When Bob Dole went on "David Letterman" last Friday night, things went so smoothly that the senator looked as if he'd been dropping by the Ed Sullivan Theater for years. He came ready with one-liners (Dole said he had given Clinton 8250 to build a White House jogging track: "I didn't want him running out in the street scaring people") and had his own "Top Seven" ways to cut the budget. Explaining why he hadn't brought a traditional Top 10 list, Dole deadpanned: "Republicans are cutting everything 30 percent." Suggestions included "Stop paying Clinton speechwriters by the word" and "Arkansas? Sell it."
But in the middle of his sheik, Dole casually announced that he's running for president in 1996. The news was not unexpected, but the venue (the nation's most popular late-night comedy show) and the timing (last week) certainly were.
Politicians dream about the kind of week Dole had. It began when Jack Kemp announced he would not run. This accelerated the year-off campaign, as Phil Gramm and Lamar Alexander hit the phones to plunder Kemp's vast political network. "I kept telling my people, 'Well, give me a couple more weeks'," Dole told NEWSWEEK. "They kept saying, 'People are getting sopped up out there. This campaign's started'."
Convinced, Dole jumped in. He was lucky to have had several major media events already in the works, and he seized the spotlight from Gramm, who recently won straw polls in Louisiana and Arizona. In an interview with David Frost on PBS, the 71-year-old Dole tried to defuse worrieshe's too old by suggesting he might promise to serve only one term.
He also said he might announce his running mate at the same time he formally declares his candidacy, in April -- a highly unusual move. This tantalizing possibility provoked rumors that Dole might ask Colin Powell to nm with him. NEWSWEEK has learned that the two recently visited with each other at the general's house in McLean, Va. While Dole insists the vice presidency wasn't directly discussed, he says: "We had a good visit. Talked about a lot of things . . . We talked a lot about politics." Although it's unlikely Dole would actually choose a No. 2 before winning the nomination, dangling the option is a way of attracting more attention. Lately the senator has also chatted with three others, any one of whom might become a running mate: Gov. Pete Wilson of California, Gov. John Engler of Michigan and Gov. Arne Carlson of Minnesota. Meanwhile, to secure his right flank, Dole was the subject of a flattering profile in the conservative Washington Times. "If we had tried to design all this to get momentum," an ebullient Dole said on Saturday, "we probably couldn't have done it."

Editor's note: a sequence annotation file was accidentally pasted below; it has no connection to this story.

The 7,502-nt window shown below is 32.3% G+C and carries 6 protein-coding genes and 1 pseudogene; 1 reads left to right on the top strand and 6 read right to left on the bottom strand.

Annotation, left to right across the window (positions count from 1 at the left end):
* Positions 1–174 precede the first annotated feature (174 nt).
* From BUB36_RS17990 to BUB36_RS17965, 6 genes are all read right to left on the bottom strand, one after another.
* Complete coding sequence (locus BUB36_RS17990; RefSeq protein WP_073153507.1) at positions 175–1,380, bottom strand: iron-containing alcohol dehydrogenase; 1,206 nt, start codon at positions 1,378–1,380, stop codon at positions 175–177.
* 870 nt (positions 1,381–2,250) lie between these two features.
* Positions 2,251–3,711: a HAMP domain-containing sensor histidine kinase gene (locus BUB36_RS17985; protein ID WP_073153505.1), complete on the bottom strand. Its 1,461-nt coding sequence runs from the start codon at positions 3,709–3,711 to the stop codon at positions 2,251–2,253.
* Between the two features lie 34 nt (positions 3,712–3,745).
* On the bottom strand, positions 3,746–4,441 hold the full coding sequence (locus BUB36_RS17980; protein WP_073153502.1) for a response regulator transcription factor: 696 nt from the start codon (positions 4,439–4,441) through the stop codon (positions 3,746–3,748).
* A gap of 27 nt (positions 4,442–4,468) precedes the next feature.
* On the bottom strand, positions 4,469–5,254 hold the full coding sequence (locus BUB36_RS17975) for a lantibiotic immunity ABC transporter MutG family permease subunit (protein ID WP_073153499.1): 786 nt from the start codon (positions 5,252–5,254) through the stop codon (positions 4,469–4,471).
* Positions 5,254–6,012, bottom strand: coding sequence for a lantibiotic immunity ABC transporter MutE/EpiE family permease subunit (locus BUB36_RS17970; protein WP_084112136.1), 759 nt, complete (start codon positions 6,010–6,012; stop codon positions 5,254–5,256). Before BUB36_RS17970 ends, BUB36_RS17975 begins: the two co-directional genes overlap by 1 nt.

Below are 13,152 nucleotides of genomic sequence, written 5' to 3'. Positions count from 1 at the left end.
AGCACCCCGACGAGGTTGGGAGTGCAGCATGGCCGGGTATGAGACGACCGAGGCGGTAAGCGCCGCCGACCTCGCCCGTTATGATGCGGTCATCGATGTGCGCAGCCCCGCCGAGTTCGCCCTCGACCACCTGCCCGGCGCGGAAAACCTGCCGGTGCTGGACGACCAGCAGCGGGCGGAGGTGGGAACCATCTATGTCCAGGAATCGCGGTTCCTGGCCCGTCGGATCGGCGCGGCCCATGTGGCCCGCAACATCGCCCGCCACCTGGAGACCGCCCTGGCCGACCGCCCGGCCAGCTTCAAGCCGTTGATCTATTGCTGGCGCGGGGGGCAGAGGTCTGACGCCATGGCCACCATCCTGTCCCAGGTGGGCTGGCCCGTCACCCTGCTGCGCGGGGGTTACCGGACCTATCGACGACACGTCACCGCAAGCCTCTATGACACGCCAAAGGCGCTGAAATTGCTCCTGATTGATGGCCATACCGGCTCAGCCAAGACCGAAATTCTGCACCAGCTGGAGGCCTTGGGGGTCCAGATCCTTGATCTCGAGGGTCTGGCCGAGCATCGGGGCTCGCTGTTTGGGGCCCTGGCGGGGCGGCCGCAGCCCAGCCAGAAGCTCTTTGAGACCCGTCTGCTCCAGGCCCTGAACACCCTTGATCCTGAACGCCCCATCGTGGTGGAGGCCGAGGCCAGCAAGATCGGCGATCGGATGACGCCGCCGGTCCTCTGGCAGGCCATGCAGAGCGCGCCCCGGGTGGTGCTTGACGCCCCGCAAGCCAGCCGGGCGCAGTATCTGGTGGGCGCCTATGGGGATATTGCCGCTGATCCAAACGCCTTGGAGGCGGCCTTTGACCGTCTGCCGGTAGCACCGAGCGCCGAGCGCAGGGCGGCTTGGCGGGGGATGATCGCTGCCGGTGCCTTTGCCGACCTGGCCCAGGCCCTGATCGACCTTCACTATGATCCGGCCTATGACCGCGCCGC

The Dole boomlet could not come at a better time for him. With his dark features and flat, cutting voice, Dole has always seemed a forbidding figure. The great humanizing element in his life -- his wife, Elizabeth, head of the American Red Cross -- maintains her own grueling schedule, and as a result the Doles are rarely seen together in public. (Observers say it's likely Mrs. Dole would have to take a leave of absence from her nonpartisan post once Dole officially announces. Mrs. Dole avoided the issue with NEWSWEEK, saying, "We'll cross that bridge when we come to it.") His handlers know Dole still suffers from high-profile displays of temper. In 1988, he snapped "Stop lying about my record" at George Bush on live TV. They also need to let people see Dole outside Washington -- the world in which he's lived for 84 years.
In short, Dole must do something he has so far failed to do: make people like him. "Dole knows there's a world of difference when he smiles," says Kim Wells, a top aide. Admits another senior adviser: "The average person doesn't get to see the likable side of him very often." In fact, two generations of voters have different but equally negative impressions of him. Older voters remember Dole as Gerald Ford's "hatchet man" in 1976, and younger ones may think of him as "Dr. Gridlock" of the first two Clinton years. To buff his image in recent years, Dole has bantered with Jay Leno, chatted with Conan O'Brien and sat for a warm, positive feature in People magazine. The Letterman appearance is the latest, and by far the most significant, attempt to appeal to baby boomers and Generation Xers who do not share his life experiences of the Depression and World War II. And "Saturday Night Live" has talked with Dole's staff about getting the senator on as a guest host. Of course, shrewd political use of popular media isn't new: Clinton went on Arsenio Hall in 1992, and Nixon, seeking to rehabilitate his image for the 1968 campaign, popped up on "Laugh-In."
Dole realizes, however, that the campaign is not going to be won on late-night TV. As Senate majority leader, he's got to deliver between now and '96. The others -- Gramm, Alexander, Dan Quayle, Arlen Specter, Richard Lugar -- aren't in leadership roles.
Only Newt Gingrich, a presidential wild card who associates say is talking more seriously about running since Kemp dropped out, has more at stake than Dole in how well the Republicans make good on their promises. That his last shot at the White House rides so much on Gingrich, who once called the senator the "tax collector for the welfare state," isn't helping Dole's already prickly relationship with the speaker. When David Frost asked Dole if he would cede the field to Gingrich, the senator said no.
Squabbles aside, if Dole can sustain his recent run of luck, he may look back on his boffo Letterman turn as the first, not the last, laugh of the latest run at the one office that's so long eluded him.